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New 2D Semiconductor Found to Have 1.7 Electron Volt Bandgap

A research team headed by chemist Dr. Michael J. Bojdys at Humboldt University Berlin collaborating with a team from Helmholtz-Zentrum Berlin have examined the electrical properties a new 2D semiconductor they recently synthesized in the carbon-nitride family.

Triazine-based graphitic carbon nitride (TGCN) is a semiconductor that is expected to be highly suitable for optoelectronics applications, according to the researchers.

Its structure, which is reminiscent of graphene, is two-dimensional. Unlike graphene, however, the conductivity running perpendicular to its 2D planes is 65 times higher than along the planes themselves.

TGCN is made up of only carbon and nitrogen atoms, and it can be grown as a brown film on a quartz substrate. Similar to graphene the atoms form hexagonal honeycombs in a two-dimensional structure

However, with graphene, the planar conductivity is excellent, while its perpendicular conductivity is very poor. According to the findings, TGCN it is exactly the opposite.

With a band gap of 1.7 electron volts, TGCN is a candidate for optoelectronics applications.

Whether in solar cells, LEDs, or in transistors, what is important is the band gap, the difference in energy level between electrons in bound state of the valence band and the mobile state of the conduction band.

Applying electrical Voltage or light can raise charge carriers from the valence band into the conduction band. Band gaps of between one and two electron volts are best for optoelectronics.

Analysis of transport properties

HZB physicist Dr. Christoph Merschjann subsequently studied the charge transport properties of TGCN samples utilizing time-resolved absorption measurements in the femtosecond to nanosecond range at the JULiq laser laboratory, a joint lab between HZB and Freie Universität Berlin.

These kinds of laser experiments can connect observed macroscopic electrical conductivity measurements with theoretical models and simulations of microscopic charge transport.

From this approach, Dr. Merschjann was able to infer how the charge carriers travel in the material.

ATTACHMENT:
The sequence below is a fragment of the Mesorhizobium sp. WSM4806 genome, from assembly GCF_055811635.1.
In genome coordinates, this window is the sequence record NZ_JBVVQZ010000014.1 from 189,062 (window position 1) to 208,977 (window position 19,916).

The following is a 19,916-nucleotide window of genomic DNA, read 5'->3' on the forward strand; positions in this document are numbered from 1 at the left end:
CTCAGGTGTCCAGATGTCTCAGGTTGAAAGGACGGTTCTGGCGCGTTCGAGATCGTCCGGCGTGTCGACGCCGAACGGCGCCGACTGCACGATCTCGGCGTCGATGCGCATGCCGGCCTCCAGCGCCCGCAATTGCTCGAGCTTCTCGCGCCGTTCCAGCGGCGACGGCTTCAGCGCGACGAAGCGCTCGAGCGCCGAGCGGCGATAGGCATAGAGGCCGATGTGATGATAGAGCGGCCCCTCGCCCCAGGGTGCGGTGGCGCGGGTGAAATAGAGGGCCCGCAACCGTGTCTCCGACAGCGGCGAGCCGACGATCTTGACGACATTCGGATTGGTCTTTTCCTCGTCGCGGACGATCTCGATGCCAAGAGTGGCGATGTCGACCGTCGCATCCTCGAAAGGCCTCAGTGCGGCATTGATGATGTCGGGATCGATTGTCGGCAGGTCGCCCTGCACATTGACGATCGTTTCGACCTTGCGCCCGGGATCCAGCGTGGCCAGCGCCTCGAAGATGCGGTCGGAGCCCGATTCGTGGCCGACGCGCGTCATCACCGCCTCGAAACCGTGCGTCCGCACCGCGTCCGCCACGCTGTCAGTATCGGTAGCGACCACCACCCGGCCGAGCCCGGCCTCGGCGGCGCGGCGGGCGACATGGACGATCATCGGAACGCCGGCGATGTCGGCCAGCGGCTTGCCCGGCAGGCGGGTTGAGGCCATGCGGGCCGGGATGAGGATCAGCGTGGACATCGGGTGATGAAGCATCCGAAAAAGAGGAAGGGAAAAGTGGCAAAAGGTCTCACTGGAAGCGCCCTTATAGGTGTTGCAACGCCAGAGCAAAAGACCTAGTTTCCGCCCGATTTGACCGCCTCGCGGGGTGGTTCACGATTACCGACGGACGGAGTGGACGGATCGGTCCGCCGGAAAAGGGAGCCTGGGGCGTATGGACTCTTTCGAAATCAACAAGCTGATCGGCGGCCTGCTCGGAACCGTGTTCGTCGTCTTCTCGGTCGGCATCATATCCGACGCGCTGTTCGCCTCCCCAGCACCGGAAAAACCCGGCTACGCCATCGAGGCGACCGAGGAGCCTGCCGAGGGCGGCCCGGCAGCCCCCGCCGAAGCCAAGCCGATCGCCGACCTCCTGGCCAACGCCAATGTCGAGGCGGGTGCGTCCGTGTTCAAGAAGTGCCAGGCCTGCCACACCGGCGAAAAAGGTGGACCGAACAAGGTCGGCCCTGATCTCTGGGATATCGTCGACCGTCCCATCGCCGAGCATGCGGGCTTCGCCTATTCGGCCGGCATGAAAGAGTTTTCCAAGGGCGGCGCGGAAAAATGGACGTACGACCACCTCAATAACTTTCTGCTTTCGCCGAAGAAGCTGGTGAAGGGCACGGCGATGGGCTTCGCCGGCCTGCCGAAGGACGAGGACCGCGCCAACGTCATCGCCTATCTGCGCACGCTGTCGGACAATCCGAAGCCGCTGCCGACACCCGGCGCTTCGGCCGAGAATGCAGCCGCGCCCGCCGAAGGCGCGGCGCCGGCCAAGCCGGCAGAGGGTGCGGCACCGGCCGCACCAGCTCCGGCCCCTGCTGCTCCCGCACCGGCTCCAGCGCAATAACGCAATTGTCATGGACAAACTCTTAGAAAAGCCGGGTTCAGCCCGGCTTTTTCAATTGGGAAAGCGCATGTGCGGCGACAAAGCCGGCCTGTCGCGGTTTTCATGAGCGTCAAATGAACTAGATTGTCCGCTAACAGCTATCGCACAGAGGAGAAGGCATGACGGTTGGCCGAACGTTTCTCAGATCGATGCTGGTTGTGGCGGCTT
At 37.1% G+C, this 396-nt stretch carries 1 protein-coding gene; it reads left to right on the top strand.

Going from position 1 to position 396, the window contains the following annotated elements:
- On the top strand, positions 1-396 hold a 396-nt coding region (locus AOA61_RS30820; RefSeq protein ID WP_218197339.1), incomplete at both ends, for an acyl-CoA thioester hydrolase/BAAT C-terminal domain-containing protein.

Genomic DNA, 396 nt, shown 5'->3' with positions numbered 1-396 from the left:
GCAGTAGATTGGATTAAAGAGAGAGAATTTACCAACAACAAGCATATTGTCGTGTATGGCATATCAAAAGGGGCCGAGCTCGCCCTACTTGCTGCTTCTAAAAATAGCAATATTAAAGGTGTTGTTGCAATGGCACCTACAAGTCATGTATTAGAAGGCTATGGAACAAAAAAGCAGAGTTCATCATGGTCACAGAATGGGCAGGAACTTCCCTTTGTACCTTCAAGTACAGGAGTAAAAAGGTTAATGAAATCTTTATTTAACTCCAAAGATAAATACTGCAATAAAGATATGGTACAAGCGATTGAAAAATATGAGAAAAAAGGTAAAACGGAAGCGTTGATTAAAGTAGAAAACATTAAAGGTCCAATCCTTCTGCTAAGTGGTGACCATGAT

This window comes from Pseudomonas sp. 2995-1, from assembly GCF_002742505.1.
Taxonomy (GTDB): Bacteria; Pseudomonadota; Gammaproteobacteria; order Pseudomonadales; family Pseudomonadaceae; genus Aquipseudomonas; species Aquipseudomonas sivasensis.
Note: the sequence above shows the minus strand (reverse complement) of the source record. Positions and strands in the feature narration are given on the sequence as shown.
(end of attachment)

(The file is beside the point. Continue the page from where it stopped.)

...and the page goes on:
“They do not exit the hexagonal honeycombs of triazine horizontally but instead move diagonally to the next hexagon of triazine in the neighboring plane. They move along tubular channels through the crystal structure.”

This electrical transport mechanism might explain why the electrical conductivity perpendicular to the planes is significantly higher than that along the planes.

However, this explanation is likely insufficient to explain the measured factor of 65.

“We do not yet fully understand the charge transport properties in this material and want to investigate them further,” Merschjann added.

“TGCN is, therefore, the best candidate so far for replacing common inorganic semiconductors like silicon and their crucial dopants, some of which are rare elements”, says Bojdys. “The fabrication process we developed in my group at Humboldt-Universität, produces flat layers of semiconducting TGCN on an insulating quartz substrate. This facilitates upscaling and simple fabrication of electronic devices.”

Reference Publication

Noda, Y., Merschjann, C., Tarábek, J., Amsalem, P., Koch, N., Bojdys, M. J. Directional Charge Transport in Layered Two‐Dimensional Triazine‐Based Graphitic Carbon Nitride. Angewandte Chemie (May 9, 2019, International Edition) DOI: 10.1002/anie.201902314

Humboldt University , Helmholtz-Zentrum Berlin
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